Statistical Analysis. Humor. Knicks.

Wednesday, July 30, 2014

Dirk, The Daring Defender? Odds & Ends

[If you haven't read yesterday's column, you're not visiting often enough. Click here, read it, then hit back on your browser. Then remember to come here more often. :-) ]

Yesterday, I busted out a table with defensive PF stats. It was to see if Dirk Nowitzki statistically was a serious choice for an All Defensive Team spot. One thing I didn’t consider was that there are four spots between all the forwards. So Dirk would be competing against small forwards as well as power forwards. Adding a few entries to my list:

Name...........	DRank	eFG	 PER 	+/-	oeFG	oPER
Tim Duncan..... 1 .431 15.1 -6.7 .403 14.4
Rasheed Wallace 3 .449 14.6 -5.8 .442 16.1
Elton Brand.... 9 .467 15.3 -4.5 .453 14.3
Dwight Howard.. 13 .440 15.1 1.2 .455 17
Tyson Chandler. 2 .447 14.7 -0.8 .463 18.7
Dirk Nowitzki.. 6 .477 15.3 -4.6 .499 16.3
SFs
Andrei Kirilenko 30 .496 16.7 -12.1 .371 11.6
Tayshaun Prince 3 .474 14.4 -3.4 .472 13.4
Bruce Bowen.... 1 .500 13.1 -6.0 .500 13.3
Manu Ginobili.. 1 .396 9.8 -7.3 .385 10.2

Andrei Kirilenko’s numbers are just sick. Due to his injury they represent a small sample size, but he’s light years ahead of the non-Duncan field. Whether or not his time missed will cost him some votes remain to be seen. Bowen’s statistics, while still above average, are meager for his excellent reputation. Looking at Ginobili’s numbers reveals a “Hedo Turkoglu Effect.”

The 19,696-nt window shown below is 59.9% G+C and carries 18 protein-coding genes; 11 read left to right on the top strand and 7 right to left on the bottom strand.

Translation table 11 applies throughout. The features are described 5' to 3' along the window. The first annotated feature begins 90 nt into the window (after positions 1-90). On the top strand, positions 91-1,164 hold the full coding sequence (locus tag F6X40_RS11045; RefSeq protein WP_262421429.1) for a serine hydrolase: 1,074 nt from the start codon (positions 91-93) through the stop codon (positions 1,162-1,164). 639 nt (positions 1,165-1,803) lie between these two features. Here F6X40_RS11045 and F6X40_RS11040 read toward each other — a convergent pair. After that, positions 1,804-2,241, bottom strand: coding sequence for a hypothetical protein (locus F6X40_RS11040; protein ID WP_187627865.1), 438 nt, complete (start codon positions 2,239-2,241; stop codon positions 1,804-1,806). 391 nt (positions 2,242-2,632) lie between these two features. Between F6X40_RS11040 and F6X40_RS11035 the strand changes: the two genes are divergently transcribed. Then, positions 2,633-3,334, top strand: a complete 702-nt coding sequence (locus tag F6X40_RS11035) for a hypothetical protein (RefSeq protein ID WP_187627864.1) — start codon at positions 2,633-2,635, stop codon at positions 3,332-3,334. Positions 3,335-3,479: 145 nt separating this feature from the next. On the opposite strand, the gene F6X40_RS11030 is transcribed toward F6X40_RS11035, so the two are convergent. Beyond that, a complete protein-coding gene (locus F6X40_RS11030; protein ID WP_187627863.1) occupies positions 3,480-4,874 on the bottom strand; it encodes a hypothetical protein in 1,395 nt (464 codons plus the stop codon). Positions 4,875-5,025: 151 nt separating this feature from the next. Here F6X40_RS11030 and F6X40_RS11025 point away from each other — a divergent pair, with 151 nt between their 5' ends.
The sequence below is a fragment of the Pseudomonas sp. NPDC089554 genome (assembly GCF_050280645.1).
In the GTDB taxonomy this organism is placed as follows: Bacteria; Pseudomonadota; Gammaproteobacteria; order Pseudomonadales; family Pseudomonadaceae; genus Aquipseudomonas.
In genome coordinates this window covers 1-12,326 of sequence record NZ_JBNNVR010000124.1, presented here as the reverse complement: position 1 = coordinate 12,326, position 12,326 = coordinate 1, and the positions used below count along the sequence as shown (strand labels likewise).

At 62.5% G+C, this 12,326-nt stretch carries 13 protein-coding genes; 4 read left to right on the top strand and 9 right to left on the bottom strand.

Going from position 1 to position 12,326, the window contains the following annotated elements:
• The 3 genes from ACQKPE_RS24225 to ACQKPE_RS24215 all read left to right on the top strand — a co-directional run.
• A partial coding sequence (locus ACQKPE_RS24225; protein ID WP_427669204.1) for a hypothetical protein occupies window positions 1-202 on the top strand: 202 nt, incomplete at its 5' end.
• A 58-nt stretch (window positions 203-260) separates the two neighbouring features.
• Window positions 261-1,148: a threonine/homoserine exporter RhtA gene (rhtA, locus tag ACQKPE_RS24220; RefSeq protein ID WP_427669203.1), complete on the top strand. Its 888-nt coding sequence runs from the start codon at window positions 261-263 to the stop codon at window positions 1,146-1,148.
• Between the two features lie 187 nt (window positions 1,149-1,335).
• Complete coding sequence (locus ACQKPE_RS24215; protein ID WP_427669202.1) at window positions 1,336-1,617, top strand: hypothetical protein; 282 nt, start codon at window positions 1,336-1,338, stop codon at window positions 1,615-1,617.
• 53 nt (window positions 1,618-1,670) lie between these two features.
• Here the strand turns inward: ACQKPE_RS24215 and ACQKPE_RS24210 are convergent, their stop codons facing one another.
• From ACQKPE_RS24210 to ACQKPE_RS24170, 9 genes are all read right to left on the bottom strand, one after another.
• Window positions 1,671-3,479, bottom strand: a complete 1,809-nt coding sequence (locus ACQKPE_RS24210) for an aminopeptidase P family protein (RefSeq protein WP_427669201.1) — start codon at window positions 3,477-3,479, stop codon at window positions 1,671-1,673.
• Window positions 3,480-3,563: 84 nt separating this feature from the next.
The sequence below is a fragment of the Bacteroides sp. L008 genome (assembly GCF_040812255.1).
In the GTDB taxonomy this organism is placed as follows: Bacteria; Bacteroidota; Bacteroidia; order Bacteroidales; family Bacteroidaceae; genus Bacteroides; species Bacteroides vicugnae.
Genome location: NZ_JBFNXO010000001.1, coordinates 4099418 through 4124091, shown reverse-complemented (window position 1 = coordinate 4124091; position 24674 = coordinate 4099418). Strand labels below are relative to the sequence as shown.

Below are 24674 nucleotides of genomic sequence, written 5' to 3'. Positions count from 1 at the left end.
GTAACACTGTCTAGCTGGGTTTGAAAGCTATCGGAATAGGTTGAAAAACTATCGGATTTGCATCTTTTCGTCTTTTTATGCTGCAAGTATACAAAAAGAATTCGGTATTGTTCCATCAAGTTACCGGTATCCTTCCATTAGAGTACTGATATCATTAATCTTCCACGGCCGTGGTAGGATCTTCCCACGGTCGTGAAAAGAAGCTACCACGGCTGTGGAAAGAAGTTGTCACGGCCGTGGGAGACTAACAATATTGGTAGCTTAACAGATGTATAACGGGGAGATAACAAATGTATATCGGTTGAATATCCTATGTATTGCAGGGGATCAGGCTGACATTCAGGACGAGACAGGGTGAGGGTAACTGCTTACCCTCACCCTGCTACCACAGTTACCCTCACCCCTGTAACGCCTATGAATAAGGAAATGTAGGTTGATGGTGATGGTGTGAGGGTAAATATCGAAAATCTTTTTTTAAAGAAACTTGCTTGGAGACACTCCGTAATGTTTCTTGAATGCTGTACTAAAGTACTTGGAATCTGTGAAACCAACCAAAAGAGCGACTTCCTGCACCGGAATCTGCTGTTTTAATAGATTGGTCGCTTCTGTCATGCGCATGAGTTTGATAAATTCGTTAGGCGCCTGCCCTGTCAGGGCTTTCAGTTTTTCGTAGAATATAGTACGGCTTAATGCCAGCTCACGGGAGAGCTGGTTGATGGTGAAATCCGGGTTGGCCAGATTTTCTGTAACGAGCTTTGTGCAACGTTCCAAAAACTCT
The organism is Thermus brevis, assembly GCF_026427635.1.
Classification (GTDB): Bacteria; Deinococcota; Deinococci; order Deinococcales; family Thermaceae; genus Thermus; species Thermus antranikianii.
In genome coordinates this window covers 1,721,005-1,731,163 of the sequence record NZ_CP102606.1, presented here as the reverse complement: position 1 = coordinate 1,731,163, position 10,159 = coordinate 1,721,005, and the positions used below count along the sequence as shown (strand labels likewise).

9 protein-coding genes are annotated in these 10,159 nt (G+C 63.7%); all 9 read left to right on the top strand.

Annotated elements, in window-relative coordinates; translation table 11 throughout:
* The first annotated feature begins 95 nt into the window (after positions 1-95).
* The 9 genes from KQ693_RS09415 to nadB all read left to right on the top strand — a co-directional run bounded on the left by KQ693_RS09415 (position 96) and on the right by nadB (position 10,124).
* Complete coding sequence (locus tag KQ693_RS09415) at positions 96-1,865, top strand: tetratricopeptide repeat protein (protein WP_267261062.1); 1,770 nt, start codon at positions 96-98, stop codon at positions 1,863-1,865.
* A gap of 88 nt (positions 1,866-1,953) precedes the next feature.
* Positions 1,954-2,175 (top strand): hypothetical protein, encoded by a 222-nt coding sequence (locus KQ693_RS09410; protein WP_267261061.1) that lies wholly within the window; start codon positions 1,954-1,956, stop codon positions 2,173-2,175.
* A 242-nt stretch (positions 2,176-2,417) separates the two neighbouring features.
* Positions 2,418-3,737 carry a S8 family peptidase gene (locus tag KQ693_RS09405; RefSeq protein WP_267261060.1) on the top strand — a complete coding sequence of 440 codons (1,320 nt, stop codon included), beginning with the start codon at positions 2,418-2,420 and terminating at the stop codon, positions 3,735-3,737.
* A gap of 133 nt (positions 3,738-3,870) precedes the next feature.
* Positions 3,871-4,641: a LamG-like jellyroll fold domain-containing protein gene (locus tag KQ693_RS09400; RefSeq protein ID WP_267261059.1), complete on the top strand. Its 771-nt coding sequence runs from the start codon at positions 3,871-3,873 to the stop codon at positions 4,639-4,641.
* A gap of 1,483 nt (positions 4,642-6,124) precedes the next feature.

For those that aren’t familiar with the works of Kevin Pelton, the HTE describes what happens statistically when a team uses a defensive stopper that can play multiple positions. Bowen defends the stronger offensive player, whether he is at SF or SG. Therefore Ginobili defends the weaker one. Hence the defensive numbers gets blurred between the two. I can guarantee that Manu’s excellent defensive stats are largely the work of Bowen (and Duncan).


A poster by the name of Sterling commented in Cuban’s blog, (not this Cuban blog)

“For instance? Why are the Timberwolves a .500 team? Well the rank right their with the Mavs as far as field goal percentage, 3 point field goal percentage, and rebounding…But, has anyone notice that they rank 28 out of 30 in Free throw attempts….I think they are putting up to many jump shots…

Now imagine the argument and debate…Maybe somebody will find after reviewing several games that the lack of free throws has more to do with certain player(s) (two particularly) getting touches, than anything else?”

Instead of wondering if Sterling uses the same spell checker as myself, I thought I’d tackle his question. At the time of his writing, the T-Wolves had a .558 winning percentage. By points per 100 possession, Minnesota is ranked 5th offensively, but are an awful 19th on defense. The Mavericks are ranked 7th & 6th respectively, so it’s clear that the difference between the two is the T-Wolves lack of defense. Looking at the four factors, Minnesota is average in defensive shooting percentage, but next to last in forcing turnovers. If I were reviewing games individually, I’d start by looking at eFG & turnovers of Minnesota’s opponents.